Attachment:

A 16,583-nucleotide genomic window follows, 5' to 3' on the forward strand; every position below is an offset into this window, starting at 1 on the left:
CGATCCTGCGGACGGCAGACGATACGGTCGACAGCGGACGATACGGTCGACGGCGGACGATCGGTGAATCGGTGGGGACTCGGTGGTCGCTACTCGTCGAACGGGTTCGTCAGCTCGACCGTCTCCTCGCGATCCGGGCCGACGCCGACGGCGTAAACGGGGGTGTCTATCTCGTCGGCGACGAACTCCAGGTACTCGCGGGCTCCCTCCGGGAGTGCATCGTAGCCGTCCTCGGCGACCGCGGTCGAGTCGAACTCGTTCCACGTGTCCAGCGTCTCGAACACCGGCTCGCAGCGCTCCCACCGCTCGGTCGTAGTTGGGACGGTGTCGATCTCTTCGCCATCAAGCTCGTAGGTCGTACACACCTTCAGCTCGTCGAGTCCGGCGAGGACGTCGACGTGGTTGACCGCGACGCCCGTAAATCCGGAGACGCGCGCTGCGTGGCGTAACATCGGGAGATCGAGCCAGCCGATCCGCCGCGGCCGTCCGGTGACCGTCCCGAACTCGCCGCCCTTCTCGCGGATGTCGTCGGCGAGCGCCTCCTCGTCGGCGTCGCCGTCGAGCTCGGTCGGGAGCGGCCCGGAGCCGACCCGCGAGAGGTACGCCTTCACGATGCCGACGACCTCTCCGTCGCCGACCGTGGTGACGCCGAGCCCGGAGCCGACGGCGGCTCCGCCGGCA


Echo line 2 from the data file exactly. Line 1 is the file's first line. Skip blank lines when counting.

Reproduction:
CGATCCTGCGGACGGCAGACGATACGGTCGACAGCGGACGATACGGTCGACGGCGGACGATCGGTGAATCGGTGGGGACTCGGTGGTCGCTACTCGTCGAACGGGTTCGTCAGCTCGACCGTCTCCTCGCGATCCGGGCCGACGCCGACGGCGTAAACGGGGGTGTCTATCTCGTCGGCGACGAACTCCAGGTACTCGCGGGCTCCCTCCGGGAGTGCATCGTAGCCGTCCTCGGCGACCGCGGTCGAGTCGAACTCGTTCCACGTGTCCAGCGTCTCGAACACCGGCTCGCAGCGCTCCCACCGCTCGGTCGTAGTTGGGACGGTGTCGATCTCTTCGCCATCAAGCTCGTAGGTCGTACACACCTTCAGCTCGTCGAGTCCGGCGAGGACGTCGACGTGGTTGACCGCGACGCCCGTAAATCCGGAGACGCGCGCTGCGTGGCGTAACATCGGGAGATCGAGCCAGCCGATCCGCCGCGGCCGTCCGGTGACCGTCCCGAACTCGCCGCCCTTCTCGCGGATGTCGTCGGCGAGCGCCTCCTCGTCGGCGTCGCCGTCGAGCTCGGTCGGGAGCGGCCCGGAGCCGACCCGCGAGAGGTACGCCTTCACGATGCCGACGACCTCTCCGTCGCCGACCGTGGTGACGCCGAGCCCGGAGCCGACGGCGGCTCCGCCGGCA